When Wilson was freed, he went right to work serving the community he once ravaged. He began the nonprofit Unity in the Community Movement, which lifts up and guides at-risk youth, serves homeless people in the area, and aims to strengthen the community’s bond with its law enforcement officers.

In 2015, Wilson’s criminal record was expunged: a clean slate to match his new life in Christ. Not long after, with the encouragement of friends and his wife, Jessica, Wilson took on the next challenge of his life: running for mayor of Leavenworth.

In January, Wilson won the mayor seat, proving that truly anyone can become an amazing new creation.

“There’s this quote that I always go by: ‘You’ll never know what you are until you’ve encountered what you are not,’” Wilson explained to CBS. “I experienced being someone that I wasn’t created to be. And when I tried the opposite, I succeeded.”

Sometimes, God allows us to become like the prodigal son, wandering away from safety and prosperity to chase the sin we love until it lands us neck-deep in the mud.

“That’s why I’m here, because if that wouldn’t have happened,” he said, “I would have never had the time to think. I would have never had an opportunity to build a relationship with God.”

For Wilson, even his worst moments in his past life demonstrate that God’s hand was on him all along. “I don’t suggest prison,” he quipped, “But one thing I tell you, we all go through a time in our life when we hit rock bottom. When you’re at rock bottom there’s only one other place to go, and that’s up.”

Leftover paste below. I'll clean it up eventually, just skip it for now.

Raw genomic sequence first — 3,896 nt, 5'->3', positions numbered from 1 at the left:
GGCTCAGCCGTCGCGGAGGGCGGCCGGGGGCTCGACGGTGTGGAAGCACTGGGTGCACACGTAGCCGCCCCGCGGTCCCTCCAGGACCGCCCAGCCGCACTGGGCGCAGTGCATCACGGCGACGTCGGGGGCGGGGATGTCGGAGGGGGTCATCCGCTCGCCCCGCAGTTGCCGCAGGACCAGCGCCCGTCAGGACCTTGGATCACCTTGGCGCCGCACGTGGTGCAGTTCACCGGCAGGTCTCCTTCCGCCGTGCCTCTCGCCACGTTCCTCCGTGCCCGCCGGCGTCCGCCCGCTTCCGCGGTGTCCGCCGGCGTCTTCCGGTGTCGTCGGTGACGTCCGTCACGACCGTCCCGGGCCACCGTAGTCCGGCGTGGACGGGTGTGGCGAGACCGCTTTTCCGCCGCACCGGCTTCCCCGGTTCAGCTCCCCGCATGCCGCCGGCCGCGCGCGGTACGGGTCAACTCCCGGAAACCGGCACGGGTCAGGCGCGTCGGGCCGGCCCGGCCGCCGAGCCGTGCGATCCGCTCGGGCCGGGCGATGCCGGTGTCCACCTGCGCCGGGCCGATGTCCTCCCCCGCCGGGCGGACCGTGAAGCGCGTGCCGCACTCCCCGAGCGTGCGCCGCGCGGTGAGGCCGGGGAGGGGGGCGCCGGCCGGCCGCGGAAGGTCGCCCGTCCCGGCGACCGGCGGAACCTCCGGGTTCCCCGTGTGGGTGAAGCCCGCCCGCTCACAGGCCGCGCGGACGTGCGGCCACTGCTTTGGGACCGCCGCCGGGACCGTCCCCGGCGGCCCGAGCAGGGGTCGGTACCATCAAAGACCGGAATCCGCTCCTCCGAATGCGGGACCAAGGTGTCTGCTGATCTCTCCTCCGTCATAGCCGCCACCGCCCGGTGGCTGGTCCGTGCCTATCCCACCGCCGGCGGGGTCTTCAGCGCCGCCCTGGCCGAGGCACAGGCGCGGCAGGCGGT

WATCH: Tiny Pup Protects 12 Year-Old Owner from Vicious Wild Animal




There are times in every dog owner’s life in which man looks down at beast and wonders just how peculiar and unique this relationship really is. There are no companion animals more attuned to the human existence than our dogs.  (I’m sorry, horse-owners, but y’all come in a close second). These are members of the family who feel a duty and nobility about doing the dirty, animalistic work of the group…no matter the size. In Toronto this week, a young girl and her small dog made big news. An incredibly brave little Yorkie defended its owner, a 10-year-old girl, from a coyote that attacked the pair while out for a neighborhood walk in Toronto this week. The Yorkshire terrier, who the family rescued six years ago, suffered “extremely serious tissue injuries to her spine and her leg,” Dorothy Kwan, 10-year-old Lily Kwan’s mother, wrote on a crowdfunding page to raise money for the veterinarian bills. “You can see our dog putting herself between my daughter and the coyote,” Dorothy Kwan wrote. “Even after she was seriously injured, she continued to bark and chase the coyote away. She fought back.” The entire scene was captured on video: The underdog yorkie did spend some time in a canine ICU, but returned home after a few days with 40 stitches and one heck of a story.